- Includes: Macro trends (e.g. how the economy is doing as a whole) and micro trends (e.g. what happens to be fashionable or popular right now).
- Example: Deciding to buy a VR headset because the technology as a whole has matured and now all your friends are getting them.
Additional Factors to Consider
Here are a few more thoughts to help you with the exercise:
- For customers who have purchased your offering, you’ll need information or insights on their decision process. Conversations you’ve had with your customers, or polls and surveys you’ve conducted can all help inform this.
- When thinking about customers who didn’t purchase your product, or tried it and then left, your info may depend on your business. If you have a service company you may simply know clients that turned down proposals. In other cases you may have insights from customer interviews, surveys, or analytics around your sales funnel to inform this.
- It’s OK to make some approximate guesses to get started. Once you’ve made a first pass you can then discuss it and continue to refine over time or as you discuss with other team members.
- Depending on your business, you may be plotting specific customers or businesses by name or you could look at categories of customers you typically see.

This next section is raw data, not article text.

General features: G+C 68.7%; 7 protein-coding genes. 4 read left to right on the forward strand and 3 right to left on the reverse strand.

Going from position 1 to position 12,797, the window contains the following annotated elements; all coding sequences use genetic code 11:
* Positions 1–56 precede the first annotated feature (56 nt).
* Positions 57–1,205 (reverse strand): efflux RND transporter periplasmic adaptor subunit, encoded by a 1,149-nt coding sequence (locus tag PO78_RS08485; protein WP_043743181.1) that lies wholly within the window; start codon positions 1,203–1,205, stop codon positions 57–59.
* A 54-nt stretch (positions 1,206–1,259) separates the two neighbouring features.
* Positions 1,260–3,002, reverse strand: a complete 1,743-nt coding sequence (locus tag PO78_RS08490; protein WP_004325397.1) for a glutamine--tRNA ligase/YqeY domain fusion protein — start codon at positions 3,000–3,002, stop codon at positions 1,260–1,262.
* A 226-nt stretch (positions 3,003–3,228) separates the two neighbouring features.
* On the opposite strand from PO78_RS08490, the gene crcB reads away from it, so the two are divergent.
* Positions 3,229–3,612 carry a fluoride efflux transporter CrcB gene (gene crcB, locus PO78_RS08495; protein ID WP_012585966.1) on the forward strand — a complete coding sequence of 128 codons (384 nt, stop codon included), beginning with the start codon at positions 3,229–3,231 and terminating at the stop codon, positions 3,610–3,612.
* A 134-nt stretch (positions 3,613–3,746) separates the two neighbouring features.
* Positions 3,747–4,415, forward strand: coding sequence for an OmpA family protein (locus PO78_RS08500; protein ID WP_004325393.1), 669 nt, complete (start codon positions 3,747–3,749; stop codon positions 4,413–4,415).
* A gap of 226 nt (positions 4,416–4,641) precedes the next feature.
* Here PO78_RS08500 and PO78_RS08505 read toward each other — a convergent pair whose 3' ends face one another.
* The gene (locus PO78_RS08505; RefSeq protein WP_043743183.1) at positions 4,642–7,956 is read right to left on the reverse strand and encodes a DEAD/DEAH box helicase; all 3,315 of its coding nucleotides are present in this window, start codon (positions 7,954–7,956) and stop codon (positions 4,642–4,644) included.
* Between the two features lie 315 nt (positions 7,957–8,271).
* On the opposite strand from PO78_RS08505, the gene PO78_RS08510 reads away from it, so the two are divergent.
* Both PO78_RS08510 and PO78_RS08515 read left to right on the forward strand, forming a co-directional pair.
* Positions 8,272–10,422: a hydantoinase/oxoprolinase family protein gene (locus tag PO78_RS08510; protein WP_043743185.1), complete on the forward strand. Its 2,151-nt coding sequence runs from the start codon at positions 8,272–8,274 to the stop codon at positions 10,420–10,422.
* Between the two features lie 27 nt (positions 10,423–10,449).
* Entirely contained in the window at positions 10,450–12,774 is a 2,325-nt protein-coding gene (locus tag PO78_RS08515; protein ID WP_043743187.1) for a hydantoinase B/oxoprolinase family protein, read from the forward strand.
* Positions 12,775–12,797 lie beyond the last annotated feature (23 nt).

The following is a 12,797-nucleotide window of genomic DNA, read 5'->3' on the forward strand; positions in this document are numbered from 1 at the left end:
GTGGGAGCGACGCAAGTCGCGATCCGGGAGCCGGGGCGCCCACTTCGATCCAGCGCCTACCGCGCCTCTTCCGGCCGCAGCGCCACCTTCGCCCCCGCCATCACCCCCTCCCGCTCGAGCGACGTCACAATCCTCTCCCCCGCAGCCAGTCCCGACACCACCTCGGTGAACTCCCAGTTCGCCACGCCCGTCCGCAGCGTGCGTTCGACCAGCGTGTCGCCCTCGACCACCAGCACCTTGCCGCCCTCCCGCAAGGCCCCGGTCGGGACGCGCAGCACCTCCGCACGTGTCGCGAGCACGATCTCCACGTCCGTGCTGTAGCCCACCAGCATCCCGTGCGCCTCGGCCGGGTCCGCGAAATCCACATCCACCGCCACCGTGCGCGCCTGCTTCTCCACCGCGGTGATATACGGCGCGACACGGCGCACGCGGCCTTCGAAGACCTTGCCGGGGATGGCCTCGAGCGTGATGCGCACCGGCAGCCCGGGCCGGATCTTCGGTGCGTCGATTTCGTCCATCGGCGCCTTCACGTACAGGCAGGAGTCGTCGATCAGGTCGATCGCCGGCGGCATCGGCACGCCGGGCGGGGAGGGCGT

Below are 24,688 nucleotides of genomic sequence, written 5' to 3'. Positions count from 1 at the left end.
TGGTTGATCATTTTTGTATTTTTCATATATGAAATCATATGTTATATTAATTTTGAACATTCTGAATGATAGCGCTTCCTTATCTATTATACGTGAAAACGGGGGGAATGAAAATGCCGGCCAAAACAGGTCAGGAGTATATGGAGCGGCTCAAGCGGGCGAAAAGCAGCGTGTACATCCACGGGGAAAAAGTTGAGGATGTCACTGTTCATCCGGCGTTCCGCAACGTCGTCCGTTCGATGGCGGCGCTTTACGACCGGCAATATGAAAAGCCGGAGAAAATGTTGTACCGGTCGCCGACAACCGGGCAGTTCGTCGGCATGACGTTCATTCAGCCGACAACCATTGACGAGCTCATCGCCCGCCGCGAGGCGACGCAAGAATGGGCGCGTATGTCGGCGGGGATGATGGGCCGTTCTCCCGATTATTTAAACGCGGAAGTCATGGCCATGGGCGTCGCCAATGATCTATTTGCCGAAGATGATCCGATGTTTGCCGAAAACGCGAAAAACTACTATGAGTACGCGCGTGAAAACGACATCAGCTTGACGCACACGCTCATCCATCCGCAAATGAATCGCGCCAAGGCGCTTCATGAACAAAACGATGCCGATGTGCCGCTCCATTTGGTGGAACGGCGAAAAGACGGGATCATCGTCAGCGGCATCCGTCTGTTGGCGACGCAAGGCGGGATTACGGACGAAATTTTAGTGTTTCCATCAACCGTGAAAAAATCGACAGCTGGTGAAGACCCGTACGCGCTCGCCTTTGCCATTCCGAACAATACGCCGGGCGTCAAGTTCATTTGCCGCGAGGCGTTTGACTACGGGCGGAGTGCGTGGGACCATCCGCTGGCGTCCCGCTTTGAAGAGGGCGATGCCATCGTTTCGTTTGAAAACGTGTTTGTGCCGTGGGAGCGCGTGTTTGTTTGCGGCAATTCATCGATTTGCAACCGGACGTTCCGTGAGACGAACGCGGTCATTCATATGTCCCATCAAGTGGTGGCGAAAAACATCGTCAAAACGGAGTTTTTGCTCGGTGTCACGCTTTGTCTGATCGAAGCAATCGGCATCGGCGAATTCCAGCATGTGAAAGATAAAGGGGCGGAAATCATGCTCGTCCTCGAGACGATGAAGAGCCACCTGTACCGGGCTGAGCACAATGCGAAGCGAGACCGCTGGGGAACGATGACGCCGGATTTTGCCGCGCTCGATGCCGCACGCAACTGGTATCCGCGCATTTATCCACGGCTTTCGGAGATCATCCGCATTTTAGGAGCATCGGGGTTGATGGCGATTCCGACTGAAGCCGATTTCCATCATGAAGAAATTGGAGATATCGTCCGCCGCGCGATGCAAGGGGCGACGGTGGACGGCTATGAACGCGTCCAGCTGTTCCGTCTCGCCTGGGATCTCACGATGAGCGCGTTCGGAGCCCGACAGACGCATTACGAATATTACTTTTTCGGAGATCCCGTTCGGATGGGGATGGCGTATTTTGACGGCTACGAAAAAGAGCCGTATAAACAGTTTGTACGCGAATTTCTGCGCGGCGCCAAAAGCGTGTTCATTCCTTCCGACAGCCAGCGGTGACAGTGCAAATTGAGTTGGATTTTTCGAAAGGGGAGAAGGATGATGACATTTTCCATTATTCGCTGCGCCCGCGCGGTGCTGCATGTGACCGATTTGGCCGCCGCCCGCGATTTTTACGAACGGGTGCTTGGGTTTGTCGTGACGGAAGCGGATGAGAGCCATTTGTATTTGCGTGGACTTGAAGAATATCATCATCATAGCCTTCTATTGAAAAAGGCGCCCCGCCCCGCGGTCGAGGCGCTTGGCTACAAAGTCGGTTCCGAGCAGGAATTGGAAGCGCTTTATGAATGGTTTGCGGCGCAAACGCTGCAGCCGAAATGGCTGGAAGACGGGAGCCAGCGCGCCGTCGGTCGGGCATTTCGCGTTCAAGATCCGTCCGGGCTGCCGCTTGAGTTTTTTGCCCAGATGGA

- Willingness to Pay is a fairly complex concept, so you may want to do this exercise a few times adjusting which aspects of WTP you choose to focus on. Looking at different views together may unlock additional insights on which audiences are most valuable to you.
With those definitions in mind, plot your existing or potential customers on the grid below:
Evaluating Your Results
Once you’ve filled in the grid at least once, here are some ideas to consider:
- Section 1: These are your paying customers. They’re willing and able to pay the price you’ve set for your offering. Within that section though, where do you see customers grouping? Are there any concerns with customers falling below the ATP line? Or factors that might push them to the wrong side of the WTP line?
- Section 2: Is there a less expensive version of your offering that could be developed for this audience struggling with ATP? Are you capturing this audience as potential leads that may have the means to purchase later on?
- Section 3: Are you spending too many resources on customers in this area? Can you identify qualities of customers that might be close to crossing over versus those that are very far away on both ATP and WTP?
- Section 4: What are the primary factors keeping these customers from being willing to pay? Can you identify the top concerns or issues they have with your offering? Are there trial offers you could develop to give this audience a less risky entry point to your offering?
As noted above, be sure to note which WTP factors you’re considering as you plot your customers. This will help fuel discussions with team members and serve as a record when revisiting your work down the road.
Tracking these ideas over time should help you attract and convert not just more customers but the right kind of customers for your business.